In late 2008, in an effort to get myself playing more games, I decided to play all 52 scenarios from Scenarios For All Ages by
Charles S Grant and Stuart Asquith. More than that, I decided to play them in order, 1 a week, starting on Nov 5. I knew I wouldn't
manage to play every week so I set a deadline of Dec 31st 2009. With a little help from my friends, I made it with a day to spare.

In the end, I played 52 games in 60 weeks. 34 solo games, 15 face to face games, 3 Play-by-Email mini-campaigns
17 other gamers from 4 countries participated, (Canada 11, US 4, Ireland 1, Argentina 1)

11 'periods' were played - 20/25mm Ancients (3), Prince Valiant 40mm skirmish (9), 40mm 16thC (10),
40mm semi-flat War of Polish Sucession (1), 40mm AWI (2), 40mm Pirate
Skirmish (5), 40mm early 19thC fictional (17), 15mm ACW (1), 25mm Zulu War (1),
20mm WWII (1), 20mm 1960's fictional (2)

I posted a brief report on each game on my webpage. I am shutting down my website so I am re-posting
the reports here, starting at Game #52 so that they will eventually appear in order. The reports were written in a variety of voices and tenses (sometimes all mixed together!) and it was tempting to rewrite them but I have left them as they were originally written with only very minor corrections, particularly to things like links.

To avoid copyright issues and save myself work, I have not given the details of the scenarios. Having a copy of the book will help make sense of the reports. The book may currently be purchased from John Curry at as well as from booksellers like On Military Matters and Caliver.

Sunday, October 16, 2011

14 June 2009. Scenario 26. Civilian Escort

This game was played Solo using 40mm 16thC armies using Rough Wooing.

This is an unusual scenario and it took me awhile to think of an appropriate background which I had figures for. I settled on mid-16thC Scotland. The English were trying to normalize their occupation and wanted the Scots to accept them, sell food & labour to their garrisons and so forth, the Scots government naturally objected. Here, the Duke of Albany has taken 6 companies of pike and 3 of shot to escort 12 'companies' of civilian families, sheep, cows, carts and wagons out of the English clutches. The English have dispatched Sir Robert Bowes with 4 companies of border horse and 2 of mercenary mounted arquebusiers to turn them back.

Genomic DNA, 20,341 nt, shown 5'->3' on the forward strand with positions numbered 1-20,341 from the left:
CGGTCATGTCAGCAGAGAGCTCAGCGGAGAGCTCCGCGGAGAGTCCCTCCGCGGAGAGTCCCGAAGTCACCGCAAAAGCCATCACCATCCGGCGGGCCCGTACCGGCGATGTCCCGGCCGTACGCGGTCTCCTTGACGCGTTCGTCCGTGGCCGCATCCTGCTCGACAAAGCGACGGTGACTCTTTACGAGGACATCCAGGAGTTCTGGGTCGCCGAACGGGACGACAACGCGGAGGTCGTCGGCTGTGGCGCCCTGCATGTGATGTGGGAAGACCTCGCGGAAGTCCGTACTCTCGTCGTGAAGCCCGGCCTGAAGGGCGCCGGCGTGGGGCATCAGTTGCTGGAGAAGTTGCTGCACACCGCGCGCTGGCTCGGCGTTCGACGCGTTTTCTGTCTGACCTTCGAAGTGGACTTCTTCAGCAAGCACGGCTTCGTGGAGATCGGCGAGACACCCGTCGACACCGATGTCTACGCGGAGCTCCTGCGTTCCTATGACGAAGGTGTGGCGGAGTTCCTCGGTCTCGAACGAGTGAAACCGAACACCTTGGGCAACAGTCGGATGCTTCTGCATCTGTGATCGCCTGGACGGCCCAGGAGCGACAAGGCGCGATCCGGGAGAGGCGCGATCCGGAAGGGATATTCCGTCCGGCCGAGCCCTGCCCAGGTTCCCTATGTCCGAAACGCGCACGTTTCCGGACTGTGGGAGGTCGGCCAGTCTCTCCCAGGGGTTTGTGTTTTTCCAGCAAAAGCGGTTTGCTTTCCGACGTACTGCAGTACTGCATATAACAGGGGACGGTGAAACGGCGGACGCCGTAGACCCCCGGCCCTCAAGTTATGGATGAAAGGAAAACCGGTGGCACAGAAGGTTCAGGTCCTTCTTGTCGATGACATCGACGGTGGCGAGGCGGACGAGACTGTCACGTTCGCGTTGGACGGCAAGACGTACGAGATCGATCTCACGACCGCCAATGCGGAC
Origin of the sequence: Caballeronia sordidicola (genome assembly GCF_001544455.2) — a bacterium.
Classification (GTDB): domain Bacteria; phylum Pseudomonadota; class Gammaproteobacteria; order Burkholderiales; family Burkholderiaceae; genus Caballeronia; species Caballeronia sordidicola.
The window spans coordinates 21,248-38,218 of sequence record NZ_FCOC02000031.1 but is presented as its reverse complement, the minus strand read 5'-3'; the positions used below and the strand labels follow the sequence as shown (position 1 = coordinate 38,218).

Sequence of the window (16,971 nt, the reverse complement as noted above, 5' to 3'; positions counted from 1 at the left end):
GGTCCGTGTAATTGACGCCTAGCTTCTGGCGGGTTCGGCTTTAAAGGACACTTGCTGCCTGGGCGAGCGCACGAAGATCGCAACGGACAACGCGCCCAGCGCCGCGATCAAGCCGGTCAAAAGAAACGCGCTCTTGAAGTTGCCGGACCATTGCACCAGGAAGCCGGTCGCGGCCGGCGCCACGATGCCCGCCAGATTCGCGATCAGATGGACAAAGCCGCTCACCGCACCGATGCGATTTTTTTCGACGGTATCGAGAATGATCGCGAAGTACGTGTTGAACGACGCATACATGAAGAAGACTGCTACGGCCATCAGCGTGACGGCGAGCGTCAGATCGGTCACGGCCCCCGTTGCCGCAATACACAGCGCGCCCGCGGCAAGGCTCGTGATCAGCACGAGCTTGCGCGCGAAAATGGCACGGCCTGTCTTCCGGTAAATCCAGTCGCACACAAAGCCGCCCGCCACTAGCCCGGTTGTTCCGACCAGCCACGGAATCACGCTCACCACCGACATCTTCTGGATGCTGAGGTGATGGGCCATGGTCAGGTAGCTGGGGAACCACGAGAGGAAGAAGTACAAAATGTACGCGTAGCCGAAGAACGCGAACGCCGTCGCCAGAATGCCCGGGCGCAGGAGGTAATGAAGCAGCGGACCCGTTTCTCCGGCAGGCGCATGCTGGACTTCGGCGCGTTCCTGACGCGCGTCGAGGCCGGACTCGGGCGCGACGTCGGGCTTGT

The English cavalry was across the board in a flash and blocked the pass but an interesting problem arose, charging pikes frontally with light horse looked fairly suicidal and the Scots pike were prohibited from charging cavalry, due to the 3" rule, neither side could just slip through any gaps, they would have to go the long way around, but that would leave someone out of command control.

Both sides brought up their arquebusiers but today the Scots had a deadly aim while the mercenaries appeared to have let their powder get wet. All the noise and excitement had its affect on the civilians who scattered in all directions before being carefully herded back in to the centre. As the Scots fire took its toll, Sir Robert decided that charging the arquebusiers would have been a smart move, even if they had evaded behind the pike, it was too late and he himself was shot down and the 3 remaining companies scattered to the wind. 6 turns had gone by, had the delay been enough? The various groups of women, children, sheep, cows and wagons were herded back together and stepped briskly down the board, exiting by turn 11 with a turn in hand.

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